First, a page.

Geolocation is the hot new tech trend that's caused quite a stir this year, especially concerning privacy issues. After my last post about Creepy (the program that aggregates your social network information and gives its users your exact geolocation), I want to explore geolocation and safety concerns.
Foursquare and other geolocation apps announce to the world that you just checked into your favorite restaurant or bar. As fun as they are (the grown-up techie version of Where's Waldo?), geolocation apps raise an unsettling question: what happens when you announce to the world that you're NOT home?
One privacy advocacy group tackles this very issue. Please Rob Me "raises awareness about over-sharing." According to Please Rob Me, their goal is to raise awareness about how much information people share on geolocation apps such as Foursquare, Google Buzz, etc.
Another word that's been passed back and forth concerning geolocation is "locational privacy." According to The Electronic Frontier Foundation, locational privacy is " the ability of an individual to move in public space with the expectation that under normal circumstances their location will not be systematically and secretly recorded for later use."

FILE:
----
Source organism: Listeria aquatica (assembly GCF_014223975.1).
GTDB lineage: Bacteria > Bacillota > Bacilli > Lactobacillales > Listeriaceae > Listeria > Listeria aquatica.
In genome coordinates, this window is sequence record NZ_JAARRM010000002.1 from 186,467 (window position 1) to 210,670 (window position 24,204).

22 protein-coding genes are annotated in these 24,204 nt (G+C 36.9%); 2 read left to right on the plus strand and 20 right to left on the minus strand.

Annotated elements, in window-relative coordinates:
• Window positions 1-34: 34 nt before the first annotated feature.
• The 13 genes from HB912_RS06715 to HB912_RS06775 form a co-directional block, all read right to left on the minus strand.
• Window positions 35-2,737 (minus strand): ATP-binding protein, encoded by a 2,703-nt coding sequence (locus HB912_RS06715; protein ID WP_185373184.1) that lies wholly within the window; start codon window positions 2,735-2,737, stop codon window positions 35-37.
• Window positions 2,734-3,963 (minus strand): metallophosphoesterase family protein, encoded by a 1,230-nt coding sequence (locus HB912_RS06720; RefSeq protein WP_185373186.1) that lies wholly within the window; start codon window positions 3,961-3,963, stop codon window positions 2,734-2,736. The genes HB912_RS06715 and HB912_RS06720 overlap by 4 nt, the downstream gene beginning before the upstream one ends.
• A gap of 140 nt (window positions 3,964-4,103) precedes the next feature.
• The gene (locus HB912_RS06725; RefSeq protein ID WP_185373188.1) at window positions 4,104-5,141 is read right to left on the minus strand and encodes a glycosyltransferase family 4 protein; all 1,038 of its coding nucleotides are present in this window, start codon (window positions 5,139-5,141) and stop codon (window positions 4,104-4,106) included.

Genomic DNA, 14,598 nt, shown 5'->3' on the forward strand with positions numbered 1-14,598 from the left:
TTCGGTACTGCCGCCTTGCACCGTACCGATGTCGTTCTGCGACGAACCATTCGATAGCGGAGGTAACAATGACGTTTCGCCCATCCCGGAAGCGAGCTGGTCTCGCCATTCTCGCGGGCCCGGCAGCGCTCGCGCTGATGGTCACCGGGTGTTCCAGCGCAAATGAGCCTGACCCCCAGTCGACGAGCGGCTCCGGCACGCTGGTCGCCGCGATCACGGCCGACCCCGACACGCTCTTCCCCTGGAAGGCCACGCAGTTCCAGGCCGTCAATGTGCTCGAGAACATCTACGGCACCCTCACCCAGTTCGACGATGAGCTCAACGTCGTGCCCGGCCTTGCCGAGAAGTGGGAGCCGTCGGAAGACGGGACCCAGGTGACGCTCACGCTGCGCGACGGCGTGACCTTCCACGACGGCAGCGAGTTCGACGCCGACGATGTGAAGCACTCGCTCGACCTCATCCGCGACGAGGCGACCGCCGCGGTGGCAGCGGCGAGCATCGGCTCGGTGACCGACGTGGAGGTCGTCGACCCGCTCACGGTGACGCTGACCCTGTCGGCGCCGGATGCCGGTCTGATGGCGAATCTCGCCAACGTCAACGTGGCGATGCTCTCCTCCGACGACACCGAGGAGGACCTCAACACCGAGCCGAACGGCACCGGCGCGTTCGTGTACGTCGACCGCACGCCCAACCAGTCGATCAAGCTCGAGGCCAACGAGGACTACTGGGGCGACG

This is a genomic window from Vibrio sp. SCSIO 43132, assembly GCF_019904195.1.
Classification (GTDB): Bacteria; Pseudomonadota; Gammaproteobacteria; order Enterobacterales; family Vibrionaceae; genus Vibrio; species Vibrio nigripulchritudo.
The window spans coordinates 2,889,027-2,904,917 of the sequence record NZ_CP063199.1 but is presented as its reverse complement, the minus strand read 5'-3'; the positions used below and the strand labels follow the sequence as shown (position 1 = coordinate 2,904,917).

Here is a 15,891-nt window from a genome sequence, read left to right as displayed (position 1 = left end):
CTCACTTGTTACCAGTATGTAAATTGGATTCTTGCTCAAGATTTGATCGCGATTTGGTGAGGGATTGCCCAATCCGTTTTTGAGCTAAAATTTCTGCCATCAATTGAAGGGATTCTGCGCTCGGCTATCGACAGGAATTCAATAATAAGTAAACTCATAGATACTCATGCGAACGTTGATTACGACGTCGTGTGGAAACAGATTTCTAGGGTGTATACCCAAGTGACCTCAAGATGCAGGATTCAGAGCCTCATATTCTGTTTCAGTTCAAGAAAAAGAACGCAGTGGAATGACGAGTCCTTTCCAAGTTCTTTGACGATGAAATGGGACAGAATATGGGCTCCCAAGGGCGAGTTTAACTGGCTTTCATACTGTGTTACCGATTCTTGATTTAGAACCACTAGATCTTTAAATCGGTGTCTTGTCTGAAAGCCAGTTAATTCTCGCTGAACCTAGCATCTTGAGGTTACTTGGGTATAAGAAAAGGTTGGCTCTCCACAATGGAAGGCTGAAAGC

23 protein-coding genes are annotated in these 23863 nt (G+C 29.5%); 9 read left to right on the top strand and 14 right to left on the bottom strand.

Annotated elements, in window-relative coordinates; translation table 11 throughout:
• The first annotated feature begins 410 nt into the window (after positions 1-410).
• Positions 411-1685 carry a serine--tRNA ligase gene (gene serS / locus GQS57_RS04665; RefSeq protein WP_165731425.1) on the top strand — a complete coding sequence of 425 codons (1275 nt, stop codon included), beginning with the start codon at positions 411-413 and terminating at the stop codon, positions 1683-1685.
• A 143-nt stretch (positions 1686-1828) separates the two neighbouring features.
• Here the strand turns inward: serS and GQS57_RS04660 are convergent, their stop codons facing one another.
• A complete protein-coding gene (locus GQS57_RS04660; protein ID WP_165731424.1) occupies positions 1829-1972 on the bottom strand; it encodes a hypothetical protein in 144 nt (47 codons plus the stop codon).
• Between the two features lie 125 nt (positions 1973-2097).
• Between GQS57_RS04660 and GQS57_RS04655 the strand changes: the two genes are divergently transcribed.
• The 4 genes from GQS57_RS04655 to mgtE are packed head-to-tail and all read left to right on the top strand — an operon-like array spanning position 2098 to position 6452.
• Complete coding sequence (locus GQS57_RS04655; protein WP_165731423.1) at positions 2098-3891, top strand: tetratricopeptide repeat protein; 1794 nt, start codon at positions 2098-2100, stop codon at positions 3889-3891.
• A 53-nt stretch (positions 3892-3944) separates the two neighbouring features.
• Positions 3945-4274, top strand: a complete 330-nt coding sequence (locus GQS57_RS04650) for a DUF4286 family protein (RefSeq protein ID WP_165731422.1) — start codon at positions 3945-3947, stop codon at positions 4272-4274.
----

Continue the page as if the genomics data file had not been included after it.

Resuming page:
Is our locational privacy in jeopardy? With the many third-party apps, software programs, etc. that pull our information from social networks and make it easily accessible for other people to know our whereabouts, how safe are we and how 'private' is our life? Will we resort to NOT sharing any information on our Facebook, Twitter and LinkedIn? That's not very likely, but it might make think us twice about the kind of information (especially our physical location) we share via social media. Just remember to be cautious and aware.